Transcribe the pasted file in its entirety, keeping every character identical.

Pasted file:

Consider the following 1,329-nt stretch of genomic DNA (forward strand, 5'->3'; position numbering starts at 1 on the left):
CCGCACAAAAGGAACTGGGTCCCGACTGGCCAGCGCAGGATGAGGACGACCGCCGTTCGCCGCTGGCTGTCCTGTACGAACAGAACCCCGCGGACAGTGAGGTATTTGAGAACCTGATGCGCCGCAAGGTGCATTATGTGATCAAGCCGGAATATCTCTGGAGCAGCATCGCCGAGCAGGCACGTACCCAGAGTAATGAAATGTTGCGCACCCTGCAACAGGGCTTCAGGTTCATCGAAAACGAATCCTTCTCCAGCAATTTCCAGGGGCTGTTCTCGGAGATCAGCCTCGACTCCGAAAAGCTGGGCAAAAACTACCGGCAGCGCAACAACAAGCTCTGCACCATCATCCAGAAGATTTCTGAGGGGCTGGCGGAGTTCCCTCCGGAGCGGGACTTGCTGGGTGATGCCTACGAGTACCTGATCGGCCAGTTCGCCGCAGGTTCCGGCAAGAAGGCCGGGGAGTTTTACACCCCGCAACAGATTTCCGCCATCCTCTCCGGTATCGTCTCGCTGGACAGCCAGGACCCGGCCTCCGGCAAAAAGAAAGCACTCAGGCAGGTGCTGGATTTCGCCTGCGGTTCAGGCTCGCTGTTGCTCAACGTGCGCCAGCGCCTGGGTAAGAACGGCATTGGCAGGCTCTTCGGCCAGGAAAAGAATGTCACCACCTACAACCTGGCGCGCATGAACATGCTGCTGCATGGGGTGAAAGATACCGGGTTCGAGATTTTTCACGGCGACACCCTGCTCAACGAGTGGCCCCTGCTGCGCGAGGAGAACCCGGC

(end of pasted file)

Consider the following 1,329-nt stretch of genomic DNA (forward strand, 5'->3'; position numbering starts at 1 on the left):
CCGCACAAAAGGAACTGGGTCCCGACTGGCCAGCGCAGGATGAGGACGACCGCCGTTCGCCGCTGGCTGTCCTGTACGAACAGAACCCCGCGGACAGTGAGGTATTTGAGAACCTGATGCGCCGCAAGGTGCATTATGTGATCAAGCCGGAATATCTCTGGAGCAGCATCGCCGAGCAGGCACGTACCCAGAGTAATGAAATGTTGCGCACCCTGCAACAGGGCTTCAGGTTCATCGAAAACGAATCCTTCTCCAGCAATTTCCAGGGGCTGTTCTCGGAGATCAGCCTCGACTCCGAAAAGCTGGGCAAAAACTACCGGCAGCGCAACAACAAGCTCTGCACCATCATCCAGAAGATTTCTGAGGGGCTGGCGGAGTTCCCTCCGGAGCGGGACTTGCTGGGTGATGCCTACGAGTACCTGATCGGCCAGTTCGCCGCAGGTTCCGGCAAGAAGGCCGGGGAGTTTTACACCCCGCAACAGATTTCCGCCATCCTCTCCGGTATCGTCTCGCTGGACAGCCAGGACCCGGCCTCCGGCAAAAAGAAAGCACTCAGGCAGGTGCTGGATTTCGCCTGCGGTTCAGGCTCGCTGTTGCTCAACGTGCGCCAGCGCCTGGGTAAGAACGGCATTGGCAGGCTCTTCGGCCAGGAAAAGAATGTCACCACCTACAACCTGGCGCGCATGAACATGCTGCTGCATGGGGTGAAAGATACCGGGTTCGAGATTTTTCACGGCGACACCCTGCTCAACGAGTGGCCCCTGCTGCGCGAGGAGAACCCGGC